NU student athletes hold high academic standards

As a collegiate student athlete, hard work and dedication are key elements to being successful in both the classroom and on the field. Despite having to balance both academics and athletics, many student athletes were able to receive academic honors this fall semester.

 “As a two-sport athlete, I have always put my academics before anything” said Josh Menge, 21, a senior criminal justice major from Hagaman, N.Y., who participates in both football and lacrosse. “Even though sports have gotten me pretty far in life, I have always been aware that getting a good education and maintaining a good GPA is what is most important to me and my future,” he said.

Student athletes, Emily Colesworthy (left) and Amber Carini (right) study in the computer lab (Norwich University Photography)

Student athletes, Emily Colesworthy (left) and Amber Carini (right) study in the computer lab (Norwich University Photography)

Throughout the nation, there are thousands of student athletes who achieve great things both with games and with the books, but what makes many individuals here at Norwich University unique is that outside of the academic and athletic responsibilities, they have obligations for the military as well.

“Playing football in the fall, being a lacrosse captain in the spring, and having obligations for the Marine Corps, definitely makes my life always busy,” said Nate Fortezzo, a 22-year-old a senior engineering management major from Branford, Conn. “Even though at some points during the semester things can get crazy as far as my schedule goes, for the most part I can make everything work.”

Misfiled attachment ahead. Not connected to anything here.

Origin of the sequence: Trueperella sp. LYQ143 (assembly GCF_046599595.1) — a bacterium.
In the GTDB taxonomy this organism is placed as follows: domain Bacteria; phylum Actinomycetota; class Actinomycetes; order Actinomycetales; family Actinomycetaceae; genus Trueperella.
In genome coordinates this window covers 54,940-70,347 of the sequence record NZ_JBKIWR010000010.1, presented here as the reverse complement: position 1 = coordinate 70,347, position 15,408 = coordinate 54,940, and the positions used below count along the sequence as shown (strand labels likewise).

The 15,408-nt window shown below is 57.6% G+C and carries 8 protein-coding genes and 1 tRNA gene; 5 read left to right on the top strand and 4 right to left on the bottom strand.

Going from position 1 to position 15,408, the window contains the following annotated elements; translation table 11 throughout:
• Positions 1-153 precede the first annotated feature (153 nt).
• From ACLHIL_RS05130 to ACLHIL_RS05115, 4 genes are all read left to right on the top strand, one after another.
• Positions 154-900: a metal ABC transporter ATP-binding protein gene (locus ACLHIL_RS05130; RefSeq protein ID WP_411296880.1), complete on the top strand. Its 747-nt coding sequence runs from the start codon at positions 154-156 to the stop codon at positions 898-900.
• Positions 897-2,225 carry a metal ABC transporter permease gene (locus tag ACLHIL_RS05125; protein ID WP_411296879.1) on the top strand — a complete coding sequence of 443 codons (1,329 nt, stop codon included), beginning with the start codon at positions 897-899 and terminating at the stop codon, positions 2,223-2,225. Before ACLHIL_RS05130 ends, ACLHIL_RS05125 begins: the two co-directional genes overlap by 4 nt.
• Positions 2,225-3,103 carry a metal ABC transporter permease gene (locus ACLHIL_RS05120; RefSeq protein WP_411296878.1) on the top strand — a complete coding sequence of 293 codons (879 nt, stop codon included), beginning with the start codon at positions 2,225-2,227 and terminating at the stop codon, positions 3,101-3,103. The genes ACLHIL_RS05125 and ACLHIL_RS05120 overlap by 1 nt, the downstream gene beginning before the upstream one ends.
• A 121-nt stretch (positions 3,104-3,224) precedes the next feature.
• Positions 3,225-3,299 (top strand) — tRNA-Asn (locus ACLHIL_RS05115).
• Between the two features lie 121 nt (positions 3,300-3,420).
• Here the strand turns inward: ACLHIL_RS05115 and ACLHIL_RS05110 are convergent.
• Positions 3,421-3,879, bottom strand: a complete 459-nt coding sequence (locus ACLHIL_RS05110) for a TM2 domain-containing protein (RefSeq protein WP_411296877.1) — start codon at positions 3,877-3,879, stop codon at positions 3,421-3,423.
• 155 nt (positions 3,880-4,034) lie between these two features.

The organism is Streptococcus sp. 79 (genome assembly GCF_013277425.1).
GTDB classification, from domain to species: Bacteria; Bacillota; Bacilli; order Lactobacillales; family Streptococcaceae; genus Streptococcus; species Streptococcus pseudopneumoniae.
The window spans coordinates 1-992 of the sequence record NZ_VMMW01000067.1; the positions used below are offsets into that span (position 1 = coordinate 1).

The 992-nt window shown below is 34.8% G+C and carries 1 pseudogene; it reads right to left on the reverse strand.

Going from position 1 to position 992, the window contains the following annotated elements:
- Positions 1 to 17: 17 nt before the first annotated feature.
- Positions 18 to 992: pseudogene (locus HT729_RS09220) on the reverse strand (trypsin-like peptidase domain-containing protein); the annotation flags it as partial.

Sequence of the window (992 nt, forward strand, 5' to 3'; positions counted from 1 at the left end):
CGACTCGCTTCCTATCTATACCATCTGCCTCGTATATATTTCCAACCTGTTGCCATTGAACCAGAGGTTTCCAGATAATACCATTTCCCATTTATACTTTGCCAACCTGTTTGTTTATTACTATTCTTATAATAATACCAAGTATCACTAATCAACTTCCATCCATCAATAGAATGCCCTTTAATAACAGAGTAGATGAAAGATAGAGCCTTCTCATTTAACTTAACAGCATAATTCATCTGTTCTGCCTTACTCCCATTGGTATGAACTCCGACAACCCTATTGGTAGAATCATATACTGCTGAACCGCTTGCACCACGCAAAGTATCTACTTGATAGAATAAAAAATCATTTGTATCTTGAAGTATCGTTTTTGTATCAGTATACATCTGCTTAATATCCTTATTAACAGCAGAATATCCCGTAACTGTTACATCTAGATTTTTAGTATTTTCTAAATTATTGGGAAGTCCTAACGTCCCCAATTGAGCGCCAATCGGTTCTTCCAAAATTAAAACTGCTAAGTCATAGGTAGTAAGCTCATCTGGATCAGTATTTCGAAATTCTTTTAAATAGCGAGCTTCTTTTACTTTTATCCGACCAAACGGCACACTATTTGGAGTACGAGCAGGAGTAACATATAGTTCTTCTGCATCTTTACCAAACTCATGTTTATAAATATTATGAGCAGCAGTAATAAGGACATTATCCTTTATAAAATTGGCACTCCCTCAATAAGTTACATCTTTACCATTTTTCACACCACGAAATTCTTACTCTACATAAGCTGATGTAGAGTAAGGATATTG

Fortezzo, who has a contract for the Marine Corps, believes that ever since he was given a contract it has given him more motivation to maintain a high GPA.

“Getting good grades has always been important to me. But being academically eligible to play an NCAA sport requires only a 2.0 GPA. With the Marine Corps, they have pushed me to my fullest and have kept me motivated to get the best grades possible,” Fortezzo stated.

Some student-athletes generally do not like to take on a large work load while they are in-season in order to balance their academic and athletic interests.

“As an architecture major I make sure that I take the classes that are harder in fall semester so I don’t have to worry about them in the spring because of lacrosse,” said Caitlyn Trepess, 20, a junior from Scotia, N.Y. She believes that student athletes not only have to be good in the classroom but also need to possess a high degree of organization.

“I think it’s all about time management in my personal opinion,” Trepess said. “Being an athlete, especially in-season, it’s all about how you manage your time outside of class, practice, and traveling for games and what you can manage to get done in the times in between those classes.”

In order to use all of the time efficiently, a bit of motivation is required. Some student athletes here at Norwich use similar methods of motivation that they would use in athletics to get things done in the classroom as well.

“I use the same approach to school work as I would to approaching a game” explained Andrew Dustin, a 20-year-old junior criminal justice major from Canterbury, N.H. who has achieved academic honors here at Norwich as a two-season athlete, playing both soccer and lacrosse.
“I view school work as a game,” he said, “If you put forth the effort and get a good grade then you win. Just like in sports, you got to put in the time and effort to get to where you want to be.” For Dustin, there is no difference in the way he conquers sports and classes.

In order to achieve academic honors along with rugby obligations, Andrew Guldin believes that staying organized is the key to success. “What I normally do is keep a calendar in my room and make sure I write everything down that I need to do,” said Guldin, a 21-year-old junior criminal justice major from Waterford, N.J.

“With that, I don’t just write school things that I need to do, but I also write things down that have to do with rugby, any Air Force obligations I have, or just regular things that I need to get done. Here I have every task I need to get done right in front of me,” he said.

 

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